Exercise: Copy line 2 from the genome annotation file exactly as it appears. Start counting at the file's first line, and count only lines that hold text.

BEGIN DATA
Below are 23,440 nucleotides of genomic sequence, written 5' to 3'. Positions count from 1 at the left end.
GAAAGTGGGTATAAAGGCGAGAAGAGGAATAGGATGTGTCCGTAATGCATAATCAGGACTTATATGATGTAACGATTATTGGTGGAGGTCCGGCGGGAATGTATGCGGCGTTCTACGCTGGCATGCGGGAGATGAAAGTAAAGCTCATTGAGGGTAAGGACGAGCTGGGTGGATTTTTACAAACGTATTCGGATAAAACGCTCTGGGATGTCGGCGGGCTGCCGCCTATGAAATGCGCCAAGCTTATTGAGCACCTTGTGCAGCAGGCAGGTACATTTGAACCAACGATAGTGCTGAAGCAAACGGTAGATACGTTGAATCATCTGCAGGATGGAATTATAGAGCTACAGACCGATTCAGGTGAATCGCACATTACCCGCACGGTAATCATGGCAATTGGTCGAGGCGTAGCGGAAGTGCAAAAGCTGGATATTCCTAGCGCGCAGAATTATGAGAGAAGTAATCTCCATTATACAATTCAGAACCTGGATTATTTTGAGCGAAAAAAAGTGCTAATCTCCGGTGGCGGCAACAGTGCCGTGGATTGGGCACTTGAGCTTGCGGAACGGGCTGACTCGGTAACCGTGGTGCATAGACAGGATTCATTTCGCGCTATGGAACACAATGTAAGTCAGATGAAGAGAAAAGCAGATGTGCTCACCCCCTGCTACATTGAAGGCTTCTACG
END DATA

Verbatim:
GAAAGTGGGTATAAAGGCGAGAAGAGGAATAGGATGTGTCCGTAATGCATAATCAGGACTTATATGATGTAACGATTATTGGTGGAGGTCCGGCGGGAATGTATGCGGCGTTCTACGCTGGCATGCGGGAGATGAAAGTAAAGCTCATTGAGGGTAAGGACGAGCTGGGTGGATTTTTACAAACGTATTCGGATAAAACGCTCTGGGATGTCGGCGGGCTGCCGCCTATGAAATGCGCCAAGCTTATTGAGCACCTTGTGCAGCAGGCAGGTACATTTGAACCAACGATAGTGCTGAAGCAAACGGTAGATACGTTGAATCATCTGCAGGATGGAATTATAGAGCTACAGACCGATTCAGGTGAATCGCACATTACCCGCACGGTAATCATGGCAATTGGTCGAGGCGTAGCGGAAGTGCAAAAGCTGGATATTCCTAGCGCGCAGAATTATGAGAGAAGTAATCTCCATTATACAATTCAGAACCTGGATTATTTTGAGCGAAAAAAAGTGCTAATCTCCGGTGGCGGCAACAGTGCCGTGGATTGGGCACTTGAGCTTGCGGAACGGGCTGACTCGGTAACCGTGGTGCATAGACAGGATTCATTTCGCGCTATGGAACACAATGTAAGTCAGATGAAGAGAAAAGCAGATGTGCTCACCCCCTGCTACATTGAAGGCTTCTACG